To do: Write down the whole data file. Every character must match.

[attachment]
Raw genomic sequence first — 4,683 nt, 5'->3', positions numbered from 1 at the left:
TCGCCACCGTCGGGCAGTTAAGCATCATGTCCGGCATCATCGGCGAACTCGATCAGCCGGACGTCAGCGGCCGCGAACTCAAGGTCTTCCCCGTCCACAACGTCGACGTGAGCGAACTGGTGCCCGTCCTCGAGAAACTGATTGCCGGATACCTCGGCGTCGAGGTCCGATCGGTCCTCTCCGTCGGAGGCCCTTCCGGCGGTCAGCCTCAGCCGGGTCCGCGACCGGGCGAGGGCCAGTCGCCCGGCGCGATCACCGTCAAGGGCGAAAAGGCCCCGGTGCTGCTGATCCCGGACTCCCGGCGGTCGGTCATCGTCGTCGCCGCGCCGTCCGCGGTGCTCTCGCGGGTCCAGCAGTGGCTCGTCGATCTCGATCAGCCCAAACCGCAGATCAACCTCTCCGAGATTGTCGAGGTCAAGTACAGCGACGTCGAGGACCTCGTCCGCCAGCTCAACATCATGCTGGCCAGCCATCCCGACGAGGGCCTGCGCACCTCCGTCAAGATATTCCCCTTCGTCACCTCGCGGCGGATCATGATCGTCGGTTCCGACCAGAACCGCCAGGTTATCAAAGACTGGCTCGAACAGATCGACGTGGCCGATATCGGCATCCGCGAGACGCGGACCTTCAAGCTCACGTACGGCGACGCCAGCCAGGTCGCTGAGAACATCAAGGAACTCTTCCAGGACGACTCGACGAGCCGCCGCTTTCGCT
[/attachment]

Raw genomic sequence first — 4,683 nt, 5'->3', positions numbered from 1 at the left:
TCGCCACCGTCGGGCAGTTAAGCATCATGTCCGGCATCATCGGCGAACTCGATCAGCCGGACGTCAGCGGCCGCGAACTCAAGGTCTTCCCCGTCCACAACGTCGACGTGAGCGAACTGGTGCCCGTCCTCGAGAAACTGATTGCCGGATACCTCGGCGTCGAGGTCCGATCGGTCCTCTCCGTCGGAGGCCCTTCCGGCGGTCAGCCTCAGCCGGGTCCGCGACCGGGCGAGGGCCAGTCGCCCGGCGCGATCACCGTCAAGGGCGAAAAGGCCCCGGTGCTGCTGATCCCGGACTCCCGGCGGTCGGTCATCGTCGTCGCCGCGCCGTCCGCGGTGCTCTCGCGGGTCCAGCAGTGGCTCGTCGATCTCGATCAGCCCAAACCGCAGATCAACCTCTCCGAGATTGTCGAGGTCAAGTACAGCGACGTCGAGGACCTCGTCCGCCAGCTCAACATCATGCTGGCCAGCCATCCCGACGAGGGCCTGCGCACCTCCGTCAAGATATTCCCCTTCGTCACCTCGCGGCGGATCATGATCGTCGGTTCCGACCAGAACCGCCAGGTTATCAAAGACTGGCTCGAACAGATCGACGTGGCCGATATCGGCATCCGCGAGACGCGGACCTTCAAGCTCACGTACGGCGACGCCAGCCAGGTCGCTGAGAACATCAAGGAACTCTTCCAGGACGACTCGACGAGCCGCCGCTTTCGCT